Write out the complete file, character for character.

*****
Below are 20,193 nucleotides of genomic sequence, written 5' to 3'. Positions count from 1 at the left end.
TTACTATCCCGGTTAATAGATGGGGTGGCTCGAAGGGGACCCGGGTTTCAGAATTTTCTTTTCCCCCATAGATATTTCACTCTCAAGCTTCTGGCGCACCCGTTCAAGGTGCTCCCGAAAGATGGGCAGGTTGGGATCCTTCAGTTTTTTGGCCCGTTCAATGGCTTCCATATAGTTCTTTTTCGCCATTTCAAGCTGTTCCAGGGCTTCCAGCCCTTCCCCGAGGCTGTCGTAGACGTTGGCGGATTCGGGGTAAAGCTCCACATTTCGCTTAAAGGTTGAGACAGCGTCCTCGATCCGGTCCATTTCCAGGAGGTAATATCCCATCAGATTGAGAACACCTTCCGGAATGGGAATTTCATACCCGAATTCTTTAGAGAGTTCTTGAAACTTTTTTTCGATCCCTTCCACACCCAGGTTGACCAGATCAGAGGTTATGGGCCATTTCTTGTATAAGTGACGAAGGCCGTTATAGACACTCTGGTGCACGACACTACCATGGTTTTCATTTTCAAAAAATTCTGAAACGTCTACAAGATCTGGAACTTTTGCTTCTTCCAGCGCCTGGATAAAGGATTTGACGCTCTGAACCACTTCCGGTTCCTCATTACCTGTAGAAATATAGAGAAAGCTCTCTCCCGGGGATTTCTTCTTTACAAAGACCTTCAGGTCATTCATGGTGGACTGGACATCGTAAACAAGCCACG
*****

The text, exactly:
Below are 20,193 nucleotides of genomic sequence, written 5' to 3'. Positions count from 1 at the left end.
TTACTATCCCGGTTAATAGATGGGGTGGCTCGAAGGGGACCCGGGTTTCAGAATTTTCTTTTCCCCCATAGATATTTCACTCTCAAGCTTCTGGCGCACCCGTTCAAGGTGCTCCCGAAAGATGGGCAGGTTGGGATCCTTCAGTTTTTTGGCCCGTTCAATGGCTTCCATATAGTTCTTTTTCGCCATTTCAAGCTGTTCCAGGGCTTCCAGCCCTTCCCCGAGGCTGTCGTAGACGTTGGCGGATTCGGGGTAAAGCTCCACATTTCGCTTAAAGGTTGAGACAGCGTCCTCGATCCGGTCCATTTCCAGGAGGTAATATCCCATCAGATTGAGAACACCTTCCGGAATGGGAATTTCATACCCGAATTCTTTAGAGAGTTCTTGAAACTTTTTTTCGATCCCTTCCACACCCAGGTTGACCAGATCAGAGGTTATGGGCCATTTCTTGTATAAGTGACGAAGGCCGTTATAGACACTCTGGTGCACGACACTACCATGGTTTTCATTTTCAAAAAATTCTGAAACGTCTACAAGATCTGGAACTTTTGCTTCTTCCAGCGCCTGGATAAAGGATTTGACGCTCTGAACCACTTCCGGTTCCTCATTACCTGTAGAAATATAGAGAAAGCTCTCTCCCGGGGATTTCTTCTTTACAAAGACCTTCAGGTCATTCATGGTGGACTGGACATCGTAAACAAGCCACG